We’ve seen how COVID-19 triggered the rise in domestic road trips, motivated people to opt for vacation rentals in remote locations, and renewed reliance on travel agents and advisors. Are there other habits travelers will adopt when it comes to the future of travel after the pandemic? Will they be short-term or long-lasting changes?
[Related Reading: The Next Big Thing in Travel Safety]
We asked our Safe Travel Partners and Global Rescue’s travel specialists — people who have kept their finger on the pulse of pandemic travel — to weigh in with their expert projections, professional insights, and data-driven theories.
Travelers Vetting Tour Operators More Than Ever“From the outfitter side, I can already see that travelers are putting more emphasis on communication with an operator prior to booking — they are really doing their research, asking questions and getting the full picture in regards to safety measures in place, what the experience is going to be like and more.
“What used to take three-to-four back-and-forth emails to book a client on one of our charters is now more like five to six. When a potential client calls to learn about us, sometimes those calls last 20 to 40 minutes. Travelers really want to know they can trust who they are booking with, and I don’t see that going away once the pandemic ends. We’re already a high-touch company, but it will be important that other operators meet client expectations around increased communications.”
—Rick Lee, captain of Bonefish Hawaii and Fish Christmas Island who has been guiding fly-fishermen in the world’s top destinations for more than 30 years
Bleisure Becoming Bigger Than Ever
“Bleisure [a travel trend that refers to business travelers tacking leisure days onto a work-related trip] was popular prior to the pandemic. But now, as travel returns, I see it coming back even stronger as a major boon to the employer and employee.
“From the company side of things, it’s a way to incentivize and get your top employees back on the road and in the air again when permitted to add in some personal time; for the employee, it’s an opportunity to make up for some long-overdue leisure travel. It’s a win-win.”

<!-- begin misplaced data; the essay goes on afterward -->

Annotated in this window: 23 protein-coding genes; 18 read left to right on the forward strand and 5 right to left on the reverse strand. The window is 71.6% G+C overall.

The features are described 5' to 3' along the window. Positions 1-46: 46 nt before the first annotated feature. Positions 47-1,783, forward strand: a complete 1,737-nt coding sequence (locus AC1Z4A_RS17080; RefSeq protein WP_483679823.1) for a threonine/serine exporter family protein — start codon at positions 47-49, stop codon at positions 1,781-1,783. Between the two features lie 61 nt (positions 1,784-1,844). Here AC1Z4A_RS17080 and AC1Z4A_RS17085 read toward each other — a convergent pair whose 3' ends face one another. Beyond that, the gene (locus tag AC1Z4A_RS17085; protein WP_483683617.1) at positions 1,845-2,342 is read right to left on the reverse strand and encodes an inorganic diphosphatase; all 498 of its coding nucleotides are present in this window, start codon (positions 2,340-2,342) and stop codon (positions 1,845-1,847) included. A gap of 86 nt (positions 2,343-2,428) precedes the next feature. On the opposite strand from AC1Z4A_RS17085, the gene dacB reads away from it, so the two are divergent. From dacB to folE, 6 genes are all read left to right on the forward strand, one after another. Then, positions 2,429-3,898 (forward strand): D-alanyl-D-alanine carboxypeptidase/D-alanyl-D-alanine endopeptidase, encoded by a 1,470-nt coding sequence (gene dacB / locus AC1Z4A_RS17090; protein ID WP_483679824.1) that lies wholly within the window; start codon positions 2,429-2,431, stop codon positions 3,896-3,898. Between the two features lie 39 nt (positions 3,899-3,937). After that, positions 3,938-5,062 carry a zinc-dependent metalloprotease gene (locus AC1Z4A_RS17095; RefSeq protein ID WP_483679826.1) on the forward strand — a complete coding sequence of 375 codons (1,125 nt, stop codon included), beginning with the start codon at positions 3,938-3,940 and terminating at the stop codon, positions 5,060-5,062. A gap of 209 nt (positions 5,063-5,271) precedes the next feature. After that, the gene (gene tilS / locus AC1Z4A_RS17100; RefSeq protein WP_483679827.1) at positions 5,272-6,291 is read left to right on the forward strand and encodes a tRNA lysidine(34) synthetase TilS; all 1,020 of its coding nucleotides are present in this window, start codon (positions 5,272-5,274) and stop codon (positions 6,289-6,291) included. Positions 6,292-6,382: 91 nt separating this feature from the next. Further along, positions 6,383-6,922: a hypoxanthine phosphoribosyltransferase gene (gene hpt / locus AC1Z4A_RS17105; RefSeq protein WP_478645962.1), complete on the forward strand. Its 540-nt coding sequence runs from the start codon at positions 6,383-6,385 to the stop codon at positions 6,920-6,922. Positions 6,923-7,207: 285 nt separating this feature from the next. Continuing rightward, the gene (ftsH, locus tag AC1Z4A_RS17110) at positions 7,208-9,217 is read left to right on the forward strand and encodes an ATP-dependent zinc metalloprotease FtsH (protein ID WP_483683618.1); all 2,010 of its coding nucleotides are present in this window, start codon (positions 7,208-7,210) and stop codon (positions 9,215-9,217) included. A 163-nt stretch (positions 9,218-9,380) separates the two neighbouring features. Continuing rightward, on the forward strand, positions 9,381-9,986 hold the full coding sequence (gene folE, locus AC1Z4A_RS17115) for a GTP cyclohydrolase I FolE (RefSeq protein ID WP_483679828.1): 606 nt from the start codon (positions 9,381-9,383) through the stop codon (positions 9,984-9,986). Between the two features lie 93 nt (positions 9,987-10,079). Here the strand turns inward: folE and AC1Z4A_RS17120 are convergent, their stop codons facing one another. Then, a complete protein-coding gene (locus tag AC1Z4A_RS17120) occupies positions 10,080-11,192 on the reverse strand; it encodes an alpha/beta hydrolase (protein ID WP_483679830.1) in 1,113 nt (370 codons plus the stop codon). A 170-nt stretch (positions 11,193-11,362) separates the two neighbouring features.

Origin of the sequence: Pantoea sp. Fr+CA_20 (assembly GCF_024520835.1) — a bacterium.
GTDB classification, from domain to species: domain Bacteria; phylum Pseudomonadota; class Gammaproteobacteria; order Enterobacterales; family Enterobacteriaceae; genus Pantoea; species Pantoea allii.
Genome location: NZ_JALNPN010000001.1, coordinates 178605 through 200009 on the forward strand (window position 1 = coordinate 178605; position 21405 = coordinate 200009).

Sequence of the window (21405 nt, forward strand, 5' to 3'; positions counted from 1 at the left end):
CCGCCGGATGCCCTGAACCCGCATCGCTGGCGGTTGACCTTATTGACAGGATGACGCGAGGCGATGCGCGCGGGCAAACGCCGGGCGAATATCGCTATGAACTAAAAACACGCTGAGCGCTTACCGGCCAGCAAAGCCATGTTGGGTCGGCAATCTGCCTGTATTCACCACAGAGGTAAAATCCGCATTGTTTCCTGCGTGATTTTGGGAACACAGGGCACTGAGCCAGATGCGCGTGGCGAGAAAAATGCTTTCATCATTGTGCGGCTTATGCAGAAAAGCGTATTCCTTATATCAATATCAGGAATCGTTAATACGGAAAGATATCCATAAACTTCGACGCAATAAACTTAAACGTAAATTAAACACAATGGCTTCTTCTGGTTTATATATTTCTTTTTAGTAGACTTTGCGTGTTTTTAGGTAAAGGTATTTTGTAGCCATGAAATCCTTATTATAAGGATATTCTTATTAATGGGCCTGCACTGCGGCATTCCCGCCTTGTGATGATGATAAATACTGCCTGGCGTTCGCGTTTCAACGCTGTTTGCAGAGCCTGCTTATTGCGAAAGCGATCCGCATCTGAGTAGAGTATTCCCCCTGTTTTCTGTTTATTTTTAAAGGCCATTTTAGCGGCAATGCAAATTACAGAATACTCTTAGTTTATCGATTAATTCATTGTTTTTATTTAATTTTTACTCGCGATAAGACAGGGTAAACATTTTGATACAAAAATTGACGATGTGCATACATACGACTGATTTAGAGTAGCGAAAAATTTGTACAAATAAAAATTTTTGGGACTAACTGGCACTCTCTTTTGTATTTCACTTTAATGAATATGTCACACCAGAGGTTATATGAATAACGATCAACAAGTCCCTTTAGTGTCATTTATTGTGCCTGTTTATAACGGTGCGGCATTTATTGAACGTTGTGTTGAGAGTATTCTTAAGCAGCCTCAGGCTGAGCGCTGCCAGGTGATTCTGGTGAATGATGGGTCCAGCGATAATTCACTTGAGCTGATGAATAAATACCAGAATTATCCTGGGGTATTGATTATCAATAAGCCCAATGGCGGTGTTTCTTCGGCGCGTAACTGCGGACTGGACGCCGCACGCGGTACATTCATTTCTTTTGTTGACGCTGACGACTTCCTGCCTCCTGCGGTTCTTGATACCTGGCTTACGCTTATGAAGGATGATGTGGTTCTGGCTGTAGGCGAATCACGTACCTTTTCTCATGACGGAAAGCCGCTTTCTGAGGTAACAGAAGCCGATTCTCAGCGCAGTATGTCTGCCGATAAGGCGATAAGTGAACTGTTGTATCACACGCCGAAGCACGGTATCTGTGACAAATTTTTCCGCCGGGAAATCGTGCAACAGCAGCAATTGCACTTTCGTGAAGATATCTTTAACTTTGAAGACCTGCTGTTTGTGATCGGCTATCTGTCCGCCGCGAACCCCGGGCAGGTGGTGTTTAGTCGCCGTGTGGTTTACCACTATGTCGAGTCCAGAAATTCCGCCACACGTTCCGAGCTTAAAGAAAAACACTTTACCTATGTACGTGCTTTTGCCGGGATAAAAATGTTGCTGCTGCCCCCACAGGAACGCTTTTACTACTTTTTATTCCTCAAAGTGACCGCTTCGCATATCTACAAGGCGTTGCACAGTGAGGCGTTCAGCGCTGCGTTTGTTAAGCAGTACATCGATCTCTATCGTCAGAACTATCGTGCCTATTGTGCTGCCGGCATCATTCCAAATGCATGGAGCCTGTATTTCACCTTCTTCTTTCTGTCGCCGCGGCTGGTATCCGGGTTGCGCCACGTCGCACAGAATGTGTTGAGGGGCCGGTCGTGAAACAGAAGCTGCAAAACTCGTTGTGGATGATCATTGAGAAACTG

—Stephanie Diamond, Global Rescue’s VP of Human Capital Manager and veteran international human resources expert
No More Excuses Putting Off Epic Trips
“After the unfortunate events of the last year-and-a-half grounded travel, I foresee more people finally ditching the excuses and making those big, experiential trips — the ones they’ve talked about for years — actually happen. I think the usual crutches, like that they’re too busy with work or kids or life, will subside — and they should, because there will never be a day where you have all your ducks in a row.
“As for the types of trips being taken, I don’t mean ‘big’ as in distance from home, but trips where they experience something epic, like summiting a major mountain or accomplishing or trying something they never thought possible. The pandemic showed us that life is very precious; now is the time to do these things.”
—Allison Fleece, co-founder of WHOA Travel and a Global Rescue Safe Travel Partner
Disease Detection Tech Continuing to Flourish in Travel“We’ll likely see devices to detect disease spring up in high-volume transportation areas the same way we saw backscatter X-ray and similar devices become commonplace following the 9/11 attacks in the U.S. The faster disease detection capabilities are deployed at strategic international terminals without impeding travel, the better.
“By leveraging emerging technologies and acting strategically, and collaboratively, we can make the future of business travel less speculative and more certain. Doing so would also stop the next pandemic.”
—Dan Richards, CEO of Global Rescue
Off-the-Grid Vacations for Digital Detox
“When leisure travel first started to rebound, there was a spike in people opting for vacations in remote and off-the-grid destinations because they were naturally conducive to social distancing.
“Now, even as vaccinations increase and there’s less need for distancing measures, I think off-the-grid travel will still be as popular — just, this time, it’s more for the lack of internet and cell service. I think people are looking for digital detoxes after being so tied to our devices, computer screens, and streaming services during the pandemic. Remote getaways force a digital disconnection.”
—Jeff Weinstein, a Global Rescue medical operations supervisor, paramedic, and wilderness safety expert
Whatever Trends Evolve, Travel Protection Services Are a MustIf there’s anything we’ve learned in the last year and a half is that the world is unpredictable. As a result, people are trying harder to plan appropriately — or “expect the unexpected.”
One of the best ways to do so when it comes to travel is with a Global Rescue travel risk and crisis management membership. Because emergency incidents do occur even in the most innocent and seemingly safe situations, whether a bicycle accident in a front yard residence abroad or a simple slip on a boat trip to a sudden collapsed lung while on a cruise.
When they do, Global Rescue — with its comprehensive list of services, including field rescue and medical evacuation, medical case management, and 24/7/365 travel advisory services — is there for its members.